Interesting but annoying. Various players get capsule descriptions, mostly about their appearance, which I'ld be just as happy to ignore. Some of the topics, like drug smuggling, are disturbing. But Roach does approach the subject somewhat like a scientist: Does X happen? If not, why not? and the answers she gets can be unexpected and do indeed teach a bit about biology. ( )
  themulhern | Dec 22, 2019 |
I need to begin with saying that I have a hard time listening to non-fiction. My mind tends to wander. This author is famous for writing humorously about science. I think I caught most of the book and did, indeed, find it very interesting. My friend purchased it after I was telling her about it because she teaches 6th grade science; I thought she could share cool, funny, interesting parts of the book with her classes. When the book arrived at her home, her husband started reading it immediately. He was a science teacher in his former career.

This novel focuses on the alimentary canal, which is basically, what happens from your mouth to your colon. You will learn all sorts of things about saliva, taste, the stomach and how food is digested and what science has done to experiment with people to learn these things, why the colon doesn't explode when one is unable to expel excrement, and why pooping is so important.

I am interested in the information as I'm listening but then can't remember information to pass along afterward. What I do remember isn't necessarily what I can write for middle schoolers. It is a very interesting; I just don't remember science information. Know that it's a good book; I do recommend it. It is listed as adult, but there isn't anything "bad." It's a science book about the alimentary canal. There is information, however, that middle schoolers might be uncomfortable reading concerning prisoners and drugs. ( )
  acargile | Nov 15, 2019 |
Showing 1-5 of 133 (next | show all)
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» Add other authors (5 possible)

Author nameRoleType of authorWork?Status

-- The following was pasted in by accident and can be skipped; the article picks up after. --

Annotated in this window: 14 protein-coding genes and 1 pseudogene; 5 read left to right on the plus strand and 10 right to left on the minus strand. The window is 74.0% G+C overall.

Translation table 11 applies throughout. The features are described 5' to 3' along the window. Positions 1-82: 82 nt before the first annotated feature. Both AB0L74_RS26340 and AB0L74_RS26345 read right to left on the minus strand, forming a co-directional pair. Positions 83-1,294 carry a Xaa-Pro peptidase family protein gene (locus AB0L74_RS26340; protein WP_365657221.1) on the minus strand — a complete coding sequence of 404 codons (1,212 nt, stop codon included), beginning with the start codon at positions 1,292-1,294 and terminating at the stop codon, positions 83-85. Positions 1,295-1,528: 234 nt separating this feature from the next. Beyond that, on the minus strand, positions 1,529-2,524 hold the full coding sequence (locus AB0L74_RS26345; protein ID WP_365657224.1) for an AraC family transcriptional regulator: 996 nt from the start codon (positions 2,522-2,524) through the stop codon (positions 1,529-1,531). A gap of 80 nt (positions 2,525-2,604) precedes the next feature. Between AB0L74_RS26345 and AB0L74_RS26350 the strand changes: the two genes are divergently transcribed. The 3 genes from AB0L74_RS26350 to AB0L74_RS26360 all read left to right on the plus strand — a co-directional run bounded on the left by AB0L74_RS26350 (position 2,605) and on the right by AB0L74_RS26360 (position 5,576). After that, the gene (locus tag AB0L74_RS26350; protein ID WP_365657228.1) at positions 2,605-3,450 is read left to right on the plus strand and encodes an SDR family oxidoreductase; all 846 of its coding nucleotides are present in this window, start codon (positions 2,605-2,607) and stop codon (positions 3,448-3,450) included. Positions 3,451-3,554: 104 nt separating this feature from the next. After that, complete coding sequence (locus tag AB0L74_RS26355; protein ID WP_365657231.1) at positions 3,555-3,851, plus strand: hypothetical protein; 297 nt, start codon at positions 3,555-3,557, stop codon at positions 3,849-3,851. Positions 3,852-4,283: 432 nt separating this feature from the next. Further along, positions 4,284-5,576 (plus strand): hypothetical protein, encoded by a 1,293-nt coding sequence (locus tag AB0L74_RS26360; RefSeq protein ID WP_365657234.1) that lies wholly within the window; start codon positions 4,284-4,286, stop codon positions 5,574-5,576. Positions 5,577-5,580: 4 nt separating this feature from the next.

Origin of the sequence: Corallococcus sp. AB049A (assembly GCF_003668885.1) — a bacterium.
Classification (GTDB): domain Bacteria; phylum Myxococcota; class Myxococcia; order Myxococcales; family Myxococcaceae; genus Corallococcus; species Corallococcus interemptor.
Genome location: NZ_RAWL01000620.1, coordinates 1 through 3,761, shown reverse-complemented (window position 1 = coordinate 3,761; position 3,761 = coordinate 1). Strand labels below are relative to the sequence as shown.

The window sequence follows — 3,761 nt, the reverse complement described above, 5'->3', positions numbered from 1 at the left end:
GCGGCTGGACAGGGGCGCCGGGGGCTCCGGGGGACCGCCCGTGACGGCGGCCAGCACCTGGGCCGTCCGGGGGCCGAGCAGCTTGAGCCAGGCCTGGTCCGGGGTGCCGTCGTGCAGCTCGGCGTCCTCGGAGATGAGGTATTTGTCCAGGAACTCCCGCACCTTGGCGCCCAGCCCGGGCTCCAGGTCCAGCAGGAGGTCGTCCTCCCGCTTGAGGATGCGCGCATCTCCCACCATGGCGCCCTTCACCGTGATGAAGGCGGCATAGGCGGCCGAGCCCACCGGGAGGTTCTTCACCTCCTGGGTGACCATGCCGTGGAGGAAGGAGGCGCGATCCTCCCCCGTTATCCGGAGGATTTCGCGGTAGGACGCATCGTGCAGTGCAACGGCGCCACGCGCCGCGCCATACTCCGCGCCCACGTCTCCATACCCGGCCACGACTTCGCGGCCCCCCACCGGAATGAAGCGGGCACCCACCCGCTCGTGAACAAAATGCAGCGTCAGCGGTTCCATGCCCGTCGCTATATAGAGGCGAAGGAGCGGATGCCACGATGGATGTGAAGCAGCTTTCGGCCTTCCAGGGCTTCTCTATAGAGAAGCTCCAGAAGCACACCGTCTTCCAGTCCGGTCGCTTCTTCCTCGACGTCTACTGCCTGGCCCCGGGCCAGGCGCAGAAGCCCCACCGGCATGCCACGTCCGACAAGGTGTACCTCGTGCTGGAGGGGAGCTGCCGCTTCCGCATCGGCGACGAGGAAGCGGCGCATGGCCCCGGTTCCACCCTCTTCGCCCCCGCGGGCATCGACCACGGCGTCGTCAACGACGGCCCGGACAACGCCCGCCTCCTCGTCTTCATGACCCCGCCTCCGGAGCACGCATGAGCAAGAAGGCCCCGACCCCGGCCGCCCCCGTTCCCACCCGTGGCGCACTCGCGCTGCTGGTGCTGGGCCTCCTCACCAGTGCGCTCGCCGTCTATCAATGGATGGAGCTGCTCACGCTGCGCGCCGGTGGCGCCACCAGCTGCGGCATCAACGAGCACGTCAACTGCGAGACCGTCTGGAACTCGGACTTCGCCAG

Roach, Maryprimary authorall editionsconfirmed
Babcock, MaryCopy editorsecondary authorsome editionsconfirmed
Kidd, ChipCover designersecondary authorsome editionsconfirmed
Staggnitto, JudithDesignersecondary authorsome editionsconfirmed
Zeller, Emily WooNarratorsecondary authorsome editionsconfirmed
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For Lily and Phoebe, and my brother Rip
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Introduction
In 1968, on the Berkeley campus of the University of California, six young men undertook an irregular and unprecedented act.
The sensory analyst rides a Harley.
Quotations
"The human digestive tract is like the Amtrak line from Seattle to Los Angeles: transit time is about thirty hours, and the scenery on the last leg is pretty monotonous."
RodentPro gift certificates are available.   Because nothing says "I love you" like $100 of dead rodents delivered to the doorstep. (Chap. 12)
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(Click to show. Warning: May contain spoilers.)
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Book description
Best-selling author Mary Roach returns with a new adventure to the invisible realm we carry around inside. Roach takes us down the hatch on an unforgettable tour.

The alimentary canal is classic Mary Roach terrain: The questions explored in Gulp are as taboo, in their way, as the cadavers in Stiff and every bit as surreal as the universe of zero gravity explored in Packing for Mars. Why is crunchy food so appealing? Why is it so hard to find words for flavors and smells? Why doesn’t the stomach digest itself? How much can you eat before your stomach bursts? Can constipation kill you? Did it kill Elvis?

In Gulp we meet scientists who tackle the questions no one else thinks of - or has the courage to ask. We go on location to a pet-food taste-test lab, a fecal transplant, and into a live stomach to observe the fate of a meal. With Roach as our guide, we travel the world, meeting murderers and mad scientists, Eskimos and exorcists (who have occasionally administered holy water rectally), rabbis and terrorists - who, it turns out, for practical reasons do not conceal bombs in their digestive tracts. Like all of Roach’s books, Gulp is as much about human beings as it is about human bodies.